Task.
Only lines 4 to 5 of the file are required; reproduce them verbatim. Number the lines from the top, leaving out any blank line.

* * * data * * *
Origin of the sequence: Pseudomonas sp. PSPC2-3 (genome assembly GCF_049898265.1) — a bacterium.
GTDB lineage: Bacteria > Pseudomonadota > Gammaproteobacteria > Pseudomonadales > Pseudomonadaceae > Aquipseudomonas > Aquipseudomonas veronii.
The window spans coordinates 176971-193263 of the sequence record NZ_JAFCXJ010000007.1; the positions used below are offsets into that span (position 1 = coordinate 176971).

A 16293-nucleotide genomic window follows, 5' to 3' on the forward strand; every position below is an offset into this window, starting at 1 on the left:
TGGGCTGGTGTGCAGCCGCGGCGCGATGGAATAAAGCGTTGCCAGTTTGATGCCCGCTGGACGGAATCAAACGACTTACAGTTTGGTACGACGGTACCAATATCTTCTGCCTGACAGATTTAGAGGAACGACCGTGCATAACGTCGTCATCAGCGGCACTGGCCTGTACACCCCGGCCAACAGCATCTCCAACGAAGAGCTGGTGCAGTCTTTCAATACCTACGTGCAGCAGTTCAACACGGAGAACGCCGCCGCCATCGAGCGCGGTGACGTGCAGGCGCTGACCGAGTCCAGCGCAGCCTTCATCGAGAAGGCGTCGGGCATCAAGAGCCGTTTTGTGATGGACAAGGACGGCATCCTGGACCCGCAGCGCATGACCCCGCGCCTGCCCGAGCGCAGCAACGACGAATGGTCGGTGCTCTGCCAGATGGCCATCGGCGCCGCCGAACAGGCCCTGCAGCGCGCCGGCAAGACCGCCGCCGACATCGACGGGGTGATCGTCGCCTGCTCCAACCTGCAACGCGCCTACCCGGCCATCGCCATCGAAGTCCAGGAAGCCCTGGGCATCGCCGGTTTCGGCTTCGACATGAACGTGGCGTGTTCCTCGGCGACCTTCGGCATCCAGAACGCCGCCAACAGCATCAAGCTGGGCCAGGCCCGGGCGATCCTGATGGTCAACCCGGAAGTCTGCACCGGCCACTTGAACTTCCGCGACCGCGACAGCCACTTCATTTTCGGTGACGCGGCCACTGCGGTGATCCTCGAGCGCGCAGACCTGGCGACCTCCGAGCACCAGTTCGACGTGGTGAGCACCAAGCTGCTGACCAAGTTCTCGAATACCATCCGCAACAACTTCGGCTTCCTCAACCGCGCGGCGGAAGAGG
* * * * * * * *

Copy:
A 16293-nucleotide genomic window follows, 5' to 3' on the forward strand; every position below is an offset into this window, starting at 1 on the left:
TGGGCTGGTGTGCAGCCGCGGCGCGATGGAATAAAGCGTTGCCAGTTTGATGCCCGCTGGACGGAATCAAACGACTTACAGTTTGGTACGACGGTACCAATATCTTCTGCCTGACAGATTTAGAGGAACGACCGTGCATAACGTCGTCATCAGCGGCACTGGCCTGTACACCCCGGCCAACAGCATCTCCAACGAAGAGCTGGTGCAGTCTTTCAATACCTACGTGCAGCAGTTCAACACGGAGAACGCCGCCGCCATCGAGCGCGGTGACGTGCAGGCGCTGACCGAGTCCAGCGCAGCCTTCATCGAGAAGGCGTCGGGCATCAAGAGCCGTTTTGTGATGGACAAGGACGGCATCCTGGACCCGCAGCGCATGACCCCGCGCCTGCCCGAGCGCAGCAACGACGAATGGTCGGTGCTCTGCCAGATGGCCATCGGCGCCGCCGAACAGGCCCTGCAGCGCGCCGGCAAGACCGCCGCCGACATCGACGGGGTGATCGTCGCCTGCTCCAACCTGCAACGCGCCTACCCGGCCATCGCCATCGAAGTCCAGGAAGCCCTGGGCATCGCCGGTTTCGGCTTCGACATGAACGTGGCGTGTTCCTCGGCGACCTTCGGCATCCAGAACGCCGCCAACAGCATCAAGCTGGGCCAGGCCCGGGCGATCCTGATGGTCAACCCGGAAGTCTGCACCGGCCACTTGAACTTCCGCGACCGCGACAGCCACTTCATTTTCGGTGACGCGGCCACTGCGGTGATCCTCGAGCGCGCAGACCTGGCGACCTCCGAGCACCAGTTCGACGTGGTGAGCACCAAGCTGCTGACCAAGTTCTCGAATACCATCCGCAACAACTTCGGCTTCCTCAACCGCGCGGCGGAAGAGG